Median OS was 23.9 months (95% CI, 20.6–31.3 months). The univariate Cox analysis identified high baseline VEGF, IL-31 and CEA concentrations, and low bevacizumab Ctrough as risk factors of death. In the multivariate analysis, high baseline CEA concentrations (HR = 1.15; 95% CI, 1.04–1.27; P = 0.0064) and low bevacizumab Ctrough (<15.5 mg/L; HR = 1.89; 95% CI, 1.20–2.97; P = 0.0063) were independent risk factors of death.
Table 4

Cox regression analyses of potential factors associated with overall survival in patients with metastatic colorectal cancer (n = 122)



95% CI


Univariate analysis: Covariate

 Gender (female)




 Age, years




 Vascular endothelial growth factor, μg/L




 Ctrough bevacizumab <15.5 mg/L



9.9 × 10 −5

 Log(carcinoembryonic antigen), μg/L



9.8 × 10 −5

 IL17A polymorphism (A carriers)




 IL17F polymorphism (AG)




 IL-1β, pg/mL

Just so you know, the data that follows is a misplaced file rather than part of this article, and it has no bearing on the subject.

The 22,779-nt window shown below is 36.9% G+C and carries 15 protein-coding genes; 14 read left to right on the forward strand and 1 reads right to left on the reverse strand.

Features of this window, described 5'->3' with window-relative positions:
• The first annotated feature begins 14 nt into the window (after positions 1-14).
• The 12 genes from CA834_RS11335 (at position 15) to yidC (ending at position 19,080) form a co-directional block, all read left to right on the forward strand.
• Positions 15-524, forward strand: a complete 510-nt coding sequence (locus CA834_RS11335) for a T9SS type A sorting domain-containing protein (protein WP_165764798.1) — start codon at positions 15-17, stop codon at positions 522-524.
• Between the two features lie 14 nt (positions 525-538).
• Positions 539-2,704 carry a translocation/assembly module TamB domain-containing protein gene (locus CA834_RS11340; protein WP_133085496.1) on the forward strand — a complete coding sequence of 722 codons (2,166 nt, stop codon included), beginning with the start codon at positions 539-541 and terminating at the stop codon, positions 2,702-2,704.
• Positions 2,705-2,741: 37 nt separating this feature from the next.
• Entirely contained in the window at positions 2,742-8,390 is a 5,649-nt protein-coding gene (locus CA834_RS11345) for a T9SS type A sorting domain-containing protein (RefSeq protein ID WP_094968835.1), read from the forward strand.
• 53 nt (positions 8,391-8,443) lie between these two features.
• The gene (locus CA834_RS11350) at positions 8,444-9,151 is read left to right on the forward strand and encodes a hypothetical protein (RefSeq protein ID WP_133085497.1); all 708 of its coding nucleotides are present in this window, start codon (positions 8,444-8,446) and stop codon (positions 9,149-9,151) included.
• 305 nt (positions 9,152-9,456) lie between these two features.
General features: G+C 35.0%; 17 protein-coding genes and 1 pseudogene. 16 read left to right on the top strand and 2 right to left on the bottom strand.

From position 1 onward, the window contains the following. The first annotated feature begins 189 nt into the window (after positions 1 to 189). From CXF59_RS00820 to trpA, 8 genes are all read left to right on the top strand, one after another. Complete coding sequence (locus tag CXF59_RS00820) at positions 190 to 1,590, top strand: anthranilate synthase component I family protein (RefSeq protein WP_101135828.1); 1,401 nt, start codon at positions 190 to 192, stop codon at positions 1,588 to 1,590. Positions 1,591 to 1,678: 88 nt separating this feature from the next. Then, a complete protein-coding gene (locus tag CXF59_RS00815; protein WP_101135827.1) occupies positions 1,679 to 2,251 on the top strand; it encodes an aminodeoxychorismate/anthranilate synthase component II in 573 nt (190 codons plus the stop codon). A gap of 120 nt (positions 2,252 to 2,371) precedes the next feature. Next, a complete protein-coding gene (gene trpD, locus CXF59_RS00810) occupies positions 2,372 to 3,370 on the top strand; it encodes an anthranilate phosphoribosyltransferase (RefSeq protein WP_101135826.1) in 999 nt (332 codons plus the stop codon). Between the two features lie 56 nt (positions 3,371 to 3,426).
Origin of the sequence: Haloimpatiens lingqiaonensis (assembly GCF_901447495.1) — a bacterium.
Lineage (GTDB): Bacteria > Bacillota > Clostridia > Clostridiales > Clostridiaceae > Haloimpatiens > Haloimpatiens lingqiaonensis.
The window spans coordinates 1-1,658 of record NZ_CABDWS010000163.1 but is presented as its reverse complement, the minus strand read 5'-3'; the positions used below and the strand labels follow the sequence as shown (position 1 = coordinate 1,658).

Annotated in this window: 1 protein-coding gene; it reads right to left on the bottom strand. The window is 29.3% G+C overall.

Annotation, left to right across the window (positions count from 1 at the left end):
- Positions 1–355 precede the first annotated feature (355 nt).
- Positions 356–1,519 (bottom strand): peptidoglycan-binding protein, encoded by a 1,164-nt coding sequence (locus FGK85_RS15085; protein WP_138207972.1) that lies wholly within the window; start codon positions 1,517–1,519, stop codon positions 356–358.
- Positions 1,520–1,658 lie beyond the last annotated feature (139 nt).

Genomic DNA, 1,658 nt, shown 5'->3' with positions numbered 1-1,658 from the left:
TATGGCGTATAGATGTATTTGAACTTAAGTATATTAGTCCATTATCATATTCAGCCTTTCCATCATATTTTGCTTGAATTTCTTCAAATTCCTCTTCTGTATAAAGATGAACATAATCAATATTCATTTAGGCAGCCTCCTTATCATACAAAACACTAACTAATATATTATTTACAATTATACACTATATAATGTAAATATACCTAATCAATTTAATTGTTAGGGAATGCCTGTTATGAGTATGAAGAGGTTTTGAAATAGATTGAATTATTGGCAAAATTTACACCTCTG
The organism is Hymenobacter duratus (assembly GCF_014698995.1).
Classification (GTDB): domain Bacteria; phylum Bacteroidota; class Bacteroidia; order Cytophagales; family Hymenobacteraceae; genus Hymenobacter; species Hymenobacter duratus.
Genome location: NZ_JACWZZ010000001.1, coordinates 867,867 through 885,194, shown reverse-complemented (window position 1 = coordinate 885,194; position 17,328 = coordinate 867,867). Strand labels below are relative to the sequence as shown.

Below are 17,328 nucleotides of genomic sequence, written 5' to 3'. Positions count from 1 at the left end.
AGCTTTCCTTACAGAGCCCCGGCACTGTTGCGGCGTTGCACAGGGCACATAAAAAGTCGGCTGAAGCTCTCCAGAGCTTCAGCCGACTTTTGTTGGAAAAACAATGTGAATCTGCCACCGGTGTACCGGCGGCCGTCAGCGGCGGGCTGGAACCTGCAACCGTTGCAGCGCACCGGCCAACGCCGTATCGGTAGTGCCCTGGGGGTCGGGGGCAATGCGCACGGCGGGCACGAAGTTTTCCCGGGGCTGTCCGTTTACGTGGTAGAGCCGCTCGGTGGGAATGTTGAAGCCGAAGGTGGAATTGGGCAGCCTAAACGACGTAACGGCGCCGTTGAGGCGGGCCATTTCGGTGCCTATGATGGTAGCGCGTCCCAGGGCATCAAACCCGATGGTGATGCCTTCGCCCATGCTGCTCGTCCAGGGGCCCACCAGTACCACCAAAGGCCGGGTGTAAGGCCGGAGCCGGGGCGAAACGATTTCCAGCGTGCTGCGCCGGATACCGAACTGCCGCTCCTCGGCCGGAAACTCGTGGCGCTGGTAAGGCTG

IL-4, pg/mL




 IL-6, pg/mL




 IL-10, pg/mL




 IL-17A, pg/mL




 IL-17F, pg/mL




 IL-22, pg/mL




 IL-31, pg/mL




 IL-33, pg/mL




 sCD40L, pg/mL




 Tumor necrosis factorα, pg/mL




Multivariate analysis: Covariate

 Ctrough bevacizumab <15.5 mg/L




 Log(CEA), μg/L




Abbreviations: HR hazard ratio, 95% CI 95% confidence interval, C trough trough concentration of bevacizumab before second infusion

Progression-free survival (Table 5)

Median PFS was 10.6 months (95% CI, 9.6–12.4 months). The univariate analysis showed that high baseline IL-17A, VEGF and CEA concentrations, and low bevacizumab Ctrough were risk factors of progression. In the multivariate analysis, high baseline concentrations of IL-17A (HR = 1.02; 95% CI, 1.00–1.04; P = 0.043) and VEGF (HR = 2.34; 95% CI, 1.31–4.20; P = 0.0041), and low bevacizumab Ctrough ((<15.5 mg/L; HR = 1.72; 95% CI, 1.17–2.53; P = 0.0059) were independent risk factors of progression. In this new set of analysis and considering the selected Th17/IL-17A-related factors, VEGF and bevacizumab concentrations remain independent risks factors as recently described by Caulet et al. [7].
Table 5

Cox regression analyses of potential factors associated with progression-free survival in patients with metastatic colorectal cancer (n = 122)



95% CI


Univariate analysis: Covariate

 Gender (female)




 Age, years




 Vascular endothelial growth factor, μg/L




 Ctrough bevacizumab <15.5 mg/L




 Log(carcinoembryonic antigen), μg/L




 IL-17A polymorphism (A carriers)




 IL-17F polymorphism (AG)